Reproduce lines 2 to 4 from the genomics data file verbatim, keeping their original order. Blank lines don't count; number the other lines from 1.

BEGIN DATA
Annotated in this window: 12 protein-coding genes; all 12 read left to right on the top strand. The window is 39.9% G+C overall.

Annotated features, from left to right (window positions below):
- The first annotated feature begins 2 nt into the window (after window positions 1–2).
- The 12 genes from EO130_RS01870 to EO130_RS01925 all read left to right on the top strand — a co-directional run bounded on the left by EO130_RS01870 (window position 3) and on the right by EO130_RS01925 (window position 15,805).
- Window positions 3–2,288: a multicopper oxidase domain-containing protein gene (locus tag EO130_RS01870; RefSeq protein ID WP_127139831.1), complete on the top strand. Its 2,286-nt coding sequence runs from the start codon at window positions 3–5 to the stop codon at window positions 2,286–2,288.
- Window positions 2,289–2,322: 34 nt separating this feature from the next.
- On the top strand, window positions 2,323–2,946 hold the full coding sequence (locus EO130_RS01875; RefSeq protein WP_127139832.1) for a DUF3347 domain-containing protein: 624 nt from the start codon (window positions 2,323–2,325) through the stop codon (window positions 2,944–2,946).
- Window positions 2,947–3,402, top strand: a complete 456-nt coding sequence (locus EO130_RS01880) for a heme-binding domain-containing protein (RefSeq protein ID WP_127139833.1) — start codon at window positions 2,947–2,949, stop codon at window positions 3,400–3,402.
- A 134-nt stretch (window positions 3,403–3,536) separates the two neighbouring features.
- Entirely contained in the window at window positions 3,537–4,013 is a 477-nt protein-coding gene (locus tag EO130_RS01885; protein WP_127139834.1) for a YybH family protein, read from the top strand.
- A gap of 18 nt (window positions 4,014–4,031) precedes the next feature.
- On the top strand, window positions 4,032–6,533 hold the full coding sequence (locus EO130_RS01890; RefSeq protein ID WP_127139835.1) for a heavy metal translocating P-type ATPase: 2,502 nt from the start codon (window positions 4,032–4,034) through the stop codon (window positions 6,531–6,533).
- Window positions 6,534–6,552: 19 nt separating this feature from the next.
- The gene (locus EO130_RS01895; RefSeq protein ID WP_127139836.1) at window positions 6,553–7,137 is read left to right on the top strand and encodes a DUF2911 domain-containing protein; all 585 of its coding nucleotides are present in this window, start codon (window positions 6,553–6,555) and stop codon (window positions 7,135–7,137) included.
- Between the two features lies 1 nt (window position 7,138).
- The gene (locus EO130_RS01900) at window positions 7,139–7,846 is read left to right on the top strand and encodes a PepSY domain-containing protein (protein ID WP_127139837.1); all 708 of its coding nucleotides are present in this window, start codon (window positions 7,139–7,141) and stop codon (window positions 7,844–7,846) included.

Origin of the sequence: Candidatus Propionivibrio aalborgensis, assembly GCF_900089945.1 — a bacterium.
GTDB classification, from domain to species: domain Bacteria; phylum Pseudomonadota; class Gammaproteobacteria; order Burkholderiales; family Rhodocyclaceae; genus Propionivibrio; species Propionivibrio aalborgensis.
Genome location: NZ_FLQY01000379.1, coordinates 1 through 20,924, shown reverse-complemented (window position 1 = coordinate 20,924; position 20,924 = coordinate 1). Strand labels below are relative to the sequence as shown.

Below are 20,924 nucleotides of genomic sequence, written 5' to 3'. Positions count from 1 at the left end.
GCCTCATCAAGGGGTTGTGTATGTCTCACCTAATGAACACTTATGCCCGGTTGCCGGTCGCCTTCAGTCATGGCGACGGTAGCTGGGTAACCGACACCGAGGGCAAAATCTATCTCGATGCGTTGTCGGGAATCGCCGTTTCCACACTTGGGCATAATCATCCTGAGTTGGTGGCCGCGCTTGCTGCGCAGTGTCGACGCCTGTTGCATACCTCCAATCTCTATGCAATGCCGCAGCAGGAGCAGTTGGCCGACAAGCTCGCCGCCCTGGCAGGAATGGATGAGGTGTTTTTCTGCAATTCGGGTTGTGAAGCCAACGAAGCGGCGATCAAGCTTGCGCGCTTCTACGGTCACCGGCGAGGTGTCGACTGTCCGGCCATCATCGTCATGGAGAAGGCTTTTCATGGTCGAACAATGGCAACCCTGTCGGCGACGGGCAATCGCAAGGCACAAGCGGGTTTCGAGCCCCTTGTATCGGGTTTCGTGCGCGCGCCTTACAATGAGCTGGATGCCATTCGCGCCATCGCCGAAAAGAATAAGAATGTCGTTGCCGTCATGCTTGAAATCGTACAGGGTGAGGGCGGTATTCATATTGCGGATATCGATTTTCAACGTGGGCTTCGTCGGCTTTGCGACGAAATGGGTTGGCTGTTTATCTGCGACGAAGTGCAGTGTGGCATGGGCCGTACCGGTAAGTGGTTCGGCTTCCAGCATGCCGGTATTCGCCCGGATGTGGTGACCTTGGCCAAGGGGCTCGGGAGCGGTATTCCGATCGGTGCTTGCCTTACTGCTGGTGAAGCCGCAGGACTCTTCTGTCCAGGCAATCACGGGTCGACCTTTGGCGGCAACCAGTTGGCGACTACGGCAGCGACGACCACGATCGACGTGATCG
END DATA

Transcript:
Annotated features, from left to right (window positions below):
- The first annotated feature begins 2 nt into the window (after window positions 1–2).
- The 12 genes from EO130_RS01870 to EO130_RS01925 all read left to right on the top strand — a co-directional run bounded on the left by EO130_RS01870 (window position 3) and on the right by EO130_RS01925 (window position 15,805).